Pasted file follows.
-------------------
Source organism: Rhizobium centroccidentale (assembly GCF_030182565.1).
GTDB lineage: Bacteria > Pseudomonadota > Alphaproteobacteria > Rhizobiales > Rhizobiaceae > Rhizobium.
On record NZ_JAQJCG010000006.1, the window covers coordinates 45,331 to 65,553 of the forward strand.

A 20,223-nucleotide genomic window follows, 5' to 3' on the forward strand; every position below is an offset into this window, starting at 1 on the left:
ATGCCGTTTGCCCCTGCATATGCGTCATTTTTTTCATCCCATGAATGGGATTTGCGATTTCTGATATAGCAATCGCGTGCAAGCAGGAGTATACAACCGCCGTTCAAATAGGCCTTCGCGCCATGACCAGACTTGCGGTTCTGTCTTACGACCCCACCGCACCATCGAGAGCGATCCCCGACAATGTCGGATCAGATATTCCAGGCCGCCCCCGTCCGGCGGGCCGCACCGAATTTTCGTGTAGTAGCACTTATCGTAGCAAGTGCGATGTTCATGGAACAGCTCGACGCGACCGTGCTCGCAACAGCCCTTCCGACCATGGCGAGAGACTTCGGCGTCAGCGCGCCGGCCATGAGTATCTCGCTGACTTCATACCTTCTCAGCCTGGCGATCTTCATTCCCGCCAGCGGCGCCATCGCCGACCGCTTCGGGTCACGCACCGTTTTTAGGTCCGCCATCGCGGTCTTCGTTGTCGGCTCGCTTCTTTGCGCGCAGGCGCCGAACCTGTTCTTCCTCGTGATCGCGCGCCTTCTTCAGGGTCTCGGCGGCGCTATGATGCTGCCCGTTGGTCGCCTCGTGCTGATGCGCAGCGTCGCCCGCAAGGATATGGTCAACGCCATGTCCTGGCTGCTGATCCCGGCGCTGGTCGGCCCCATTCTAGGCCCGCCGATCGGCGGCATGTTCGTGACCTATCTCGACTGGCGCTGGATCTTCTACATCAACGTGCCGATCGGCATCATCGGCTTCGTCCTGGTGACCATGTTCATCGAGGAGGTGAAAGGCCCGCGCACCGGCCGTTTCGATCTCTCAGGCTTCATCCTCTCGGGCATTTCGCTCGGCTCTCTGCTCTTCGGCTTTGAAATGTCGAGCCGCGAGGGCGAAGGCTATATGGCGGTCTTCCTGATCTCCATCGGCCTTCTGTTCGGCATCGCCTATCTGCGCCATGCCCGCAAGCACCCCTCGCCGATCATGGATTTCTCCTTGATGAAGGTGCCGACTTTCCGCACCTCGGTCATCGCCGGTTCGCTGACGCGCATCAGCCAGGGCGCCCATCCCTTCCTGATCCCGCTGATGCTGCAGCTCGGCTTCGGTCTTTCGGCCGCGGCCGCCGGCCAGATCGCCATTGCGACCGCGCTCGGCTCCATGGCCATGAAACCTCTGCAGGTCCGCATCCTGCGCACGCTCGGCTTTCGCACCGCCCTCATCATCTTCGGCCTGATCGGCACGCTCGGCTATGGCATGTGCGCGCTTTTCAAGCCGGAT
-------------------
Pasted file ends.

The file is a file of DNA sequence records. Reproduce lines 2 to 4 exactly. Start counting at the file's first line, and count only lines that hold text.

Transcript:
GTDB lineage: Bacteria > Pseudomonadota > Alphaproteobacteria > Rhizobiales > Rhizobiaceae > Rhizobium.
On record NZ_JAQJCG010000006.1, the window covers coordinates 45,331 to 65,553 of the forward strand.

A 20,223-nucleotide genomic window follows, 5' to 3' on the forward strand; every position below is an offset into this window, starting at 1 on the left: